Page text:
The Joshaghan Rug
THE JOSHAGHAN RUG - Single center diamond-shaped medallion surrounded by a symmetrical design.
The tiny Iranian town of Joshaghan is one of the oldest continuously operating rug-making centers in all of Iran. Its lineage stretches unbroken to the 17th century, when it first became a significant rug-making center of the Safavid Empire. At that time, court manufacturers employed Joshaghan’s abundance of local weavers to make the extraordinary carpets they then transported to urban centers for use in royal courts. The antiques of this era are some of the finest Persian carpets in the world, and the Joshaghan tradition then established has continued through the centuries.
That this remote and unassuming town could ever have established itself as a major royal production center may come as something as a surprise, but the explanation for the area’s early success is a matter of historic location: set in thinly-populated Varganeh Valley on the then-vital trade road from Isfahan to Kashan, Joshaghan had been a cheap and convenient stopping point for 17th century merchants traveling between Iran's major cultural and economic centers. On one end, Isfahan had served as the seat of the monarchy; on the other, Kashan served as a resort in times of leisure.
From its beginnings to its contemporary examples, Joshaghan rugs have remained remarkably consistent in style and construction over the centuries. Even when compared with Iranian village rugs known for strict adherence to tradition, Joshaghans stand out for how little they vary from the standard model. For this reason, experts can often spot these unique carpets simply by looking at weave and pattern.
In the typical pattern, a single center diamond-shaped medallion will be surrounded by a symmetrical geometric design (often orchids). This comprises the field of the rug, which is in turn framed by a geometric border, often in the popular Herati style. As for the weave, the standard Joshaghan rug is somewhat coarse, and its wool pile (tied with Persian knots) can be comparatively loosely packed. Still, the underlying structure of the Joshaghan rug is famously tough. The thick cotton warp is incredibly durable, derived from the area’s tribal weaving traditions. Thus there is a combination of fine design and utilitarian execution that give Joshaghan rugs a certain rustic appeal, a quality that often distinguishes village carpets of Iran.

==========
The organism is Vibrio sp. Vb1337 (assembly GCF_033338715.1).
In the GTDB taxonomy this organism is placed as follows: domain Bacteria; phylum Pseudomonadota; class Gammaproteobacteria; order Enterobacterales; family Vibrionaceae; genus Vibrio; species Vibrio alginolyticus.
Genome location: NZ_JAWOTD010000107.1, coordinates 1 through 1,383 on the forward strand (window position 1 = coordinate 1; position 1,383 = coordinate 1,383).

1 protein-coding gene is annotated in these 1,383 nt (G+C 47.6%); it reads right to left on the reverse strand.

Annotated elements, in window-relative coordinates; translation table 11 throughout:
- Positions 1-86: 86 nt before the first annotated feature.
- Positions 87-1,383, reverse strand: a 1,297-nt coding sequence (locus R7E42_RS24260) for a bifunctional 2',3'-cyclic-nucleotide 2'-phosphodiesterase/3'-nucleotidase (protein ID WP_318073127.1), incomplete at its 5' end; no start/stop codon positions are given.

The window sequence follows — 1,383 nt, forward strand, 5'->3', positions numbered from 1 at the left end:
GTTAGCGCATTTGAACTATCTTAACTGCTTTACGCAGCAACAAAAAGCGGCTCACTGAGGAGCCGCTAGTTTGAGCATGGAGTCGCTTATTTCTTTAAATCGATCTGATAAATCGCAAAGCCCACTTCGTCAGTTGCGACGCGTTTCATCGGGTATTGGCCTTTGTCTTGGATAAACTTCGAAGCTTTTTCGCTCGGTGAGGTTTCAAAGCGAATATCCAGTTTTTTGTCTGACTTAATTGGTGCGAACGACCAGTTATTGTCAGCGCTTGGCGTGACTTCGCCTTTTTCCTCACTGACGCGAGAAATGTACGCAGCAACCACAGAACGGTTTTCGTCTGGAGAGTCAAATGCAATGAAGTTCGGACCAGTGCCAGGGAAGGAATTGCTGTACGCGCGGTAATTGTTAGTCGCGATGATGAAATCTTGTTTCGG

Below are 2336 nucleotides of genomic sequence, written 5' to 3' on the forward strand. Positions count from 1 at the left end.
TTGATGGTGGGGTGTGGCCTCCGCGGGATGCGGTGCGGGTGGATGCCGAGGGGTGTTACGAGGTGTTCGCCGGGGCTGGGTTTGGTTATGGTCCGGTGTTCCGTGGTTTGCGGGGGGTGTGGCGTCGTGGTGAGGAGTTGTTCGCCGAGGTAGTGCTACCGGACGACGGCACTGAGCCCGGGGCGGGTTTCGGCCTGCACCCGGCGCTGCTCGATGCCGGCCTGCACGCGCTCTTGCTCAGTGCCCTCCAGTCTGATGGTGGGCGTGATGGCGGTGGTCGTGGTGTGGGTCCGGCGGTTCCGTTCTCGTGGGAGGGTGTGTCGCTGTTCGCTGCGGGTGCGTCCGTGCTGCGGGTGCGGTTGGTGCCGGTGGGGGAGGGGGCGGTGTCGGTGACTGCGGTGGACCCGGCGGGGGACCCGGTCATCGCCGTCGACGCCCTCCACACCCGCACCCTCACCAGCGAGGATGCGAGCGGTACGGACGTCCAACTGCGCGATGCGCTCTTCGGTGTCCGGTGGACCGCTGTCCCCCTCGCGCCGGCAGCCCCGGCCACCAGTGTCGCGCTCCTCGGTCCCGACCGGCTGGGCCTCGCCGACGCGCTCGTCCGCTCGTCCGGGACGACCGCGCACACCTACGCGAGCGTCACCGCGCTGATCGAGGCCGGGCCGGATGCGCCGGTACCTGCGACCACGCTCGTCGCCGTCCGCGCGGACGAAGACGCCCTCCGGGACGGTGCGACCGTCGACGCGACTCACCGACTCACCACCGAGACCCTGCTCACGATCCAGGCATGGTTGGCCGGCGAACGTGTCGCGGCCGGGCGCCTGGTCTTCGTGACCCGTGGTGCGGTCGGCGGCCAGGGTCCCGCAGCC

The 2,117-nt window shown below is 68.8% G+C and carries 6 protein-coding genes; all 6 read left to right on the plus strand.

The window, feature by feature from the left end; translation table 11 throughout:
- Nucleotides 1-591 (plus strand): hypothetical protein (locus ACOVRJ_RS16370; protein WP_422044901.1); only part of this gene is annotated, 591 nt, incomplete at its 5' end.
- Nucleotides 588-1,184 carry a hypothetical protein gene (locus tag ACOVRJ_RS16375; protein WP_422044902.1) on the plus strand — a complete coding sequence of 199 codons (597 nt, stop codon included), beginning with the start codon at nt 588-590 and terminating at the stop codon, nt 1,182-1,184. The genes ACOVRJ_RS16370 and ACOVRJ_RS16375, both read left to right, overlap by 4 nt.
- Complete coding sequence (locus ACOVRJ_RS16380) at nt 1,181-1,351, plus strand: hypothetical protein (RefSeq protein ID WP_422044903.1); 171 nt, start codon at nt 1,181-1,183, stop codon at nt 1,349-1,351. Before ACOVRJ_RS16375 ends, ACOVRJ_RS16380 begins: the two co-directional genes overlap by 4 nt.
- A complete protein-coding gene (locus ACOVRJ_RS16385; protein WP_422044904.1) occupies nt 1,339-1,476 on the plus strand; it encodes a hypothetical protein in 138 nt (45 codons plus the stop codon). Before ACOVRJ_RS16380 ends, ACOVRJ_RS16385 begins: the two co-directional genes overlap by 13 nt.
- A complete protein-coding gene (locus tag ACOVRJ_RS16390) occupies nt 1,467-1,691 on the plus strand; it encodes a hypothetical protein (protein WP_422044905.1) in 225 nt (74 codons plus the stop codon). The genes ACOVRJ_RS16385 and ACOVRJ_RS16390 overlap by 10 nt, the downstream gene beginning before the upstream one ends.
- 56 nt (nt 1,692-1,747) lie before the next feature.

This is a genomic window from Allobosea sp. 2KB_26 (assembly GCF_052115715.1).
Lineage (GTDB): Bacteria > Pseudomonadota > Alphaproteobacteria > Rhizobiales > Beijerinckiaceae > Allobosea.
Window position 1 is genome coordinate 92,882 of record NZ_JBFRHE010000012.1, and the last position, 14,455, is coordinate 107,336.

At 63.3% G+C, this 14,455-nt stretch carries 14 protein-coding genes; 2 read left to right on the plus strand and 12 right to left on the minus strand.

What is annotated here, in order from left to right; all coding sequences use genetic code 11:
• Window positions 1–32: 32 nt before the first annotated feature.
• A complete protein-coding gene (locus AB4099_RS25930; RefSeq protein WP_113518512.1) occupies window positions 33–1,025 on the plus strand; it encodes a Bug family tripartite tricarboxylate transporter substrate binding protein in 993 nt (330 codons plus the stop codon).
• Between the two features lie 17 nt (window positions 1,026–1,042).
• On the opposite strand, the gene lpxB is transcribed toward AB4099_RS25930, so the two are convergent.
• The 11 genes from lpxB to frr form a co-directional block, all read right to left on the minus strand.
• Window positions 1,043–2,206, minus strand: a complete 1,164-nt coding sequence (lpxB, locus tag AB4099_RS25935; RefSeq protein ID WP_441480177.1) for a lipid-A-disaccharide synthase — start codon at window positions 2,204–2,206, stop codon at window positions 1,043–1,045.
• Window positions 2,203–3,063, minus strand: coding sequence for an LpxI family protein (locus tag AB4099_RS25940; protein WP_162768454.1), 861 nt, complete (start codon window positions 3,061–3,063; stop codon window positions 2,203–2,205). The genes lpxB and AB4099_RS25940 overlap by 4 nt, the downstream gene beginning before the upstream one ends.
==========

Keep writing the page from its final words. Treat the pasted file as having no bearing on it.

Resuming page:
The color palette of Joshaghan rugs has also remained virtually unchanged from Safavid times. It is defined by high-contrasts: richly saturated red backgrounds and deep primary blue motifs. Whites, oranges, and yellows sometimes figure in as well, but typically as accents to Joshaghan’s powerful blues and reds.
Today, antique Joshaghan rugs are some of the most well known examples of Persian carpet design. Older carpets are museum pieces--not only are they some of the finest Persian rugs ever made, but they represent an important link in the history of Persian carpet making. They can be found on display in major textile collections from Tehran to London. As for contemporary rugs, the area does continue production, though in drastically reduced numbers. As with its heyday, the explanation has to do with location: Joshaghan, once at the heart of Safavid trade routes, is now bypassed by roads running between the major cities Isfahan and Tehran. So the town carries on its tradition slowly, its modern rugs bearing striking resemblance to the originals: in pattern, materials, and weave they have managed to hardly change at all. Thus, one of the oldest traditions in Persian rug-making continues unbroken.